The median age of menarche is 12.8 years, and the normal menstrual cycle is 21 to 35 days in length.
Bleeding normally lasts for 3 to 7 days and consists of 30 to 40 mL of blood.
Cycles are abnormal if they are longer than 8 to 10 days or if more than 80 mL of blood loss occurs.
Soaking more than 25 pads or 30 tampons during a menstrual period is abnormal.
Regular ovulatory menstrual cycles often do not develop until 1 to 1.5 years after menarche. An ovulatory cycles typically cause heavier and longer bleeding.
Adolescents frequently experience irregular menstrual bleeding patterns, which can include several consecutive months of amenorrhea.
Primary amenorrhea is defined as the absence of menarche by age 16. Puberty is considered delayed and warrants evaluation if breast development (the initial sign of puberty in girls) does not begin by the age of 13.
The mean time between the onset of breast development and menarche is 2 years. Absence of menses within 2 to 2.5 years of the onset of puberty should be evaluated.
Secondary amenorrhea is defined as the absence of 3 consecutive menstrual cycles or 6 months of amenorrhea in patients who have already established regular menstrual periods.
Amenorrhea with pubertal delay
Hypergonadotropic hypogonadism is caused by ovarian failure associated with elevated gonadotropin levels.
Turner syndrome (XO) may cause ovarian failure and a lack of pubertal development. Females with Turner syndrome have streak gonads,absence ofone of the X chromosomes, and inadequate levels of estradiol.They do not initiate puberty or uterine development.
This syndrome is characterized by short stature, webbed neck, widelyspaced nipples, shield chest, high arched palate, congenital heart disease,renal anomalies, and autoimmune disorders. It may not be diagnosed until adolescence, when pubertal delay and amenorrhea occur together.
Ovarian failure resulting from autoimmune disorders or exposure to radiation or chemotherapy may also cause amenorrhea with pubertal delay associated with hypergonadotropic hypogonadism.
Abnormalities of the pituitary and hypothalamus, and other endocrinopathies (thyroid disease and Cushing syndrome) may present with pubertal delay and low gonadotropin levels.
Amenorrhea maybe caused byproblems at the level of the pituitary gland, such as congenital hypopituitarism, tumor (pituitaryadenoma),or infiltration (hemochromatosis).
Prolactin-secreting pituitary adenoma (prolactinoma) is the most common pituitary tumor. Prolactinomas present with galactorrhea, headache, visual fields cuts, and amenorrhea. Elevated prolactin levels are characteristic.
Craniopharyngioma is another tumor of the sella turcica that affects hypothalamic-pituitary function, presenting with pubertal delay and amenorrhea.
Other disorders associated with galactorrhea and amenorrhea include hypothyroidism, breast stimulation, stress associated with trauma or surgery, phenothiazines, and opiates.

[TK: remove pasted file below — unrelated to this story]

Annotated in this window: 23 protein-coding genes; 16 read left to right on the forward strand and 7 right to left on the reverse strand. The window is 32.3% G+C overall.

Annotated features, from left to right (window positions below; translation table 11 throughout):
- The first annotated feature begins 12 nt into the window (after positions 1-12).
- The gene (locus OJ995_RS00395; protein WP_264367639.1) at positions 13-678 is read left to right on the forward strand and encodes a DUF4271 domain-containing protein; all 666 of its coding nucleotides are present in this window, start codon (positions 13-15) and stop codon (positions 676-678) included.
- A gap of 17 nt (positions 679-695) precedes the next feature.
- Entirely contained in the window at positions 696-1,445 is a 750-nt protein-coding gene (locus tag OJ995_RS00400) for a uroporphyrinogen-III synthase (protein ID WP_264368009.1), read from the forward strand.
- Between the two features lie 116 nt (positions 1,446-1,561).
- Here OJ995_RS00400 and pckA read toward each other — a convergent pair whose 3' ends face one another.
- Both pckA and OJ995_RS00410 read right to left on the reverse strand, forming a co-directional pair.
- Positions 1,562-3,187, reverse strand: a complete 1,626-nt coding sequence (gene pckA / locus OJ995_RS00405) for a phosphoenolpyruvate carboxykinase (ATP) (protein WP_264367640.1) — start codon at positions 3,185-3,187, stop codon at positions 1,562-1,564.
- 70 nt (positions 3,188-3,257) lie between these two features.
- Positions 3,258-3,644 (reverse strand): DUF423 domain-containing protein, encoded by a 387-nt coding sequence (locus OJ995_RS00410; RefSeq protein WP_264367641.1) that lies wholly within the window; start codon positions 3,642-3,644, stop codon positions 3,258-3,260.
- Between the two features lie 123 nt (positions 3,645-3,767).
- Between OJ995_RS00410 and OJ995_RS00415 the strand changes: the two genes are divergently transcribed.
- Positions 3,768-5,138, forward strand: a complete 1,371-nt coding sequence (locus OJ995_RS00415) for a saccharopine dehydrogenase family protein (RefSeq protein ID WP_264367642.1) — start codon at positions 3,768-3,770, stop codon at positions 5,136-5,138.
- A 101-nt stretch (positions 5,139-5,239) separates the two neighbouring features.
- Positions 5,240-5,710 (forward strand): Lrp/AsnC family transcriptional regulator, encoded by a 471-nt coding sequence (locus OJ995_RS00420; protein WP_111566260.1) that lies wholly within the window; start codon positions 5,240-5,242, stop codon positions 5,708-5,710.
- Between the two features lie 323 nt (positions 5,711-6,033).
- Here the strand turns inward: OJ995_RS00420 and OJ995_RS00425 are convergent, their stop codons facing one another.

Hypothalamic suppression is most commonly caused by stress, competitive athletics, and dieting (anorexia nervosa).
Hypothalamic abnormalities associated with pubertal delay include Laurence-Moon-Biedl, Prader-Willi, and Kallmann syndromes.
Laurence-Moon-Biedl and Prader-Willi present with obesity. Kallmann syndrome is associated with anosmia. D. Amenorrhea with normal pubertal development.
Pregnancy should be excluded when amenorrhea occurs in a pubertally mature female. Contraceptive-related amenorrhea occurs with depot medroxy progesterone (Depo-Provera); it does not require intervention; however, a pregnancy test should be completed.
Sheehan syndrome (pituitary infarction) is suggested by a history of intrapartum bleeding and hypotension.
Other disorders associated with amenorrhea and normal pubertal development. Ovarian failure, acquired abnormalities of the pituitary gland (prolactinoma), thyroid disease, and stress, athletics, and eating disorders may cause amenorrhea after normal pubertal development.
Polycystic ovarian disease, which is usually associated with irregular bleeding, can also present with amenorrhea.
Genital tract abnormalities
Imperforate hymen will appear as a membrane covering the vaginal opening. A history of cyclic abdominal pain is common, and a midline abdominal mass may be palpable.
Transverse vaginal septum may cause obstruction. It is diagnosed by speculum examination.
Agenesis of the vagina appears as a blind-ended pouch. Normal pubertal development of breast and pubic hair occurs, but menarche does not occur.
Breast development and a growth spurt occur, but little if any pubic or axillary hair is present. These women have an XY chromosomal pattern with intra-abdominal or inguinal testes that produce testosterone, but an X-linked inherited defect of the androgen receptor prevents response to testosterone.
Female-appearing external genitalia are present, but the uterus and vagina are absent. During puberty, breast development occurs because of conversion of androgens to estrogens.
The testes are at increased risk for developing tumors and must be removed. Hormone replacement therapy is provided to initiate puberty.
Polycystic ovary syndrome
PCO is the most common cause of persistent irregular menses. The most common symptom is irregular periods beginning with menarche; however, intervals of amenorrhea may also occur. Signs include hirsutism, acne, clitoromegaly, and obesity(50%). Insulin resistance, glucose intolerance, and lipid abnormalities are common.
Increased facial hair and midline hair over the sternum and lower abdomen are often present. If hirsutism is severe, an ovarian and adrenal tumor or adrenal enzyme deficiency should be excluded.